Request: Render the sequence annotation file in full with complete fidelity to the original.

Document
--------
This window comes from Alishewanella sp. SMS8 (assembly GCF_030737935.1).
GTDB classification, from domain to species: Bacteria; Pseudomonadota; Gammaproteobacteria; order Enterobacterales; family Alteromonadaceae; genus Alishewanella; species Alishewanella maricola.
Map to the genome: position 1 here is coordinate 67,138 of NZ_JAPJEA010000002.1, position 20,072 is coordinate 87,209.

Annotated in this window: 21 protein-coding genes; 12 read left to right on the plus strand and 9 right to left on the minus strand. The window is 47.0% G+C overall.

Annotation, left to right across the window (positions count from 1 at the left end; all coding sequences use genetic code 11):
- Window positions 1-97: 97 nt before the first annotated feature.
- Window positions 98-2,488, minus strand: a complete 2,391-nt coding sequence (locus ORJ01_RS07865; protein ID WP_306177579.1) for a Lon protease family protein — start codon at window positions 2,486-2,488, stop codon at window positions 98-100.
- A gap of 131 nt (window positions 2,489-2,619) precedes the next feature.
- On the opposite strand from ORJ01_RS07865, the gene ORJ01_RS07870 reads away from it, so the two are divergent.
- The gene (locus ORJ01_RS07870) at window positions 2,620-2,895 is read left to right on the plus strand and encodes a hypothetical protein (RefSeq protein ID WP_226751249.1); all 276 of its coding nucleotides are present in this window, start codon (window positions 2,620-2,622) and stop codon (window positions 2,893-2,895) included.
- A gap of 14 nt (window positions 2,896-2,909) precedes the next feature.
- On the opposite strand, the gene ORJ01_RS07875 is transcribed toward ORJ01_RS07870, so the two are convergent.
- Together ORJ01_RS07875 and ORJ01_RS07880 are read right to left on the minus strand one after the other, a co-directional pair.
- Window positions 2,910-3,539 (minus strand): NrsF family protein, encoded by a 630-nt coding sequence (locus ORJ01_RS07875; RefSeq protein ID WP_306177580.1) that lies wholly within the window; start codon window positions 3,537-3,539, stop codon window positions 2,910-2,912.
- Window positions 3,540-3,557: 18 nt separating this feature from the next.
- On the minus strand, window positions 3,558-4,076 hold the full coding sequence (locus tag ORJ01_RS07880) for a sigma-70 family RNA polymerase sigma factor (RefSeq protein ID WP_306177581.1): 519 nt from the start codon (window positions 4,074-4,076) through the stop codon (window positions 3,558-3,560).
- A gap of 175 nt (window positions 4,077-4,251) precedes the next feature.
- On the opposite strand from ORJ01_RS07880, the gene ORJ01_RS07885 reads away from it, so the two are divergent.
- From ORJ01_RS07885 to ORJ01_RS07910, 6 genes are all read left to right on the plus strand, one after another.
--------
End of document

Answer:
This window comes from Alishewanella sp. SMS8 (assembly GCF_030737935.1).
GTDB classification, from domain to species: Bacteria; Pseudomonadota; Gammaproteobacteria; order Enterobacterales; family Alteromonadaceae; genus Alishewanella; species Alishewanella maricola.
Map to the genome: position 1 here is coordinate 67,138 of NZ_JAPJEA010000002.1, position 20,072 is coordinate 87,209.

Annotated in this window: 21 protein-coding genes; 12 read left to right on the plus strand and 9 right to left on the minus strand. The window is 47.0% G+C overall.

Annotation, left to right across the window (positions count from 1 at the left end; all coding sequences use genetic code 11):
- Window positions 1-97: 97 nt before the first annotated feature.
- Window positions 98-2,488, minus strand: a complete 2,391-nt coding sequence (locus ORJ01_RS07865; protein ID WP_306177579.1) for a Lon protease family protein — start codon at window positions 2,486-2,488, stop codon at window positions 98-100.
- A gap of 131 nt (window positions 2,489-2,619) precedes the next feature.
- On the opposite strand from ORJ01_RS07865, the gene ORJ01_RS07870 reads away from it, so the two are divergent.
- The gene (locus ORJ01_RS07870) at window positions 2,620-2,895 is read left to right on the plus strand and encodes a hypothetical protein (RefSeq protein ID WP_226751249.1); all 276 of its coding nucleotides are present in this window, start codon (window positions 2,620-2,622) and stop codon (window positions 2,893-2,895) included.
- A gap of 14 nt (window positions 2,896-2,909) precedes the next feature.
- On the opposite strand, the gene ORJ01_RS07875 is transcribed toward ORJ01_RS07870, so the two are convergent.
- Together ORJ01_RS07875 and ORJ01_RS07880 are read right to left on the minus strand one after the other, a co-directional pair.
- Window positions 2,910-3,539 (minus strand): NrsF family protein, encoded by a 630-nt coding sequence (locus ORJ01_RS07875; RefSeq protein ID WP_306177580.1) that lies wholly within the window; start codon window positions 3,537-3,539, stop codon window positions 2,910-2,912.
- Window positions 3,540-3,557: 18 nt separating this feature from the next.
- On the minus strand, window positions 3,558-4,076 hold the full coding sequence (locus tag ORJ01_RS07880) for a sigma-70 family RNA polymerase sigma factor (RefSeq protein ID WP_306177581.1): 519 nt from the start codon (window positions 4,074-4,076) through the stop codon (window positions 3,558-3,560).
- A gap of 175 nt (window positions 4,077-4,251) precedes the next feature.
- On the opposite strand from ORJ01_RS07880, the gene ORJ01_RS07885 reads away from it, so the two are divergent.
- From ORJ01_RS07885 to ORJ01_RS07910, 6 genes are all read left to right on the plus strand, one after another.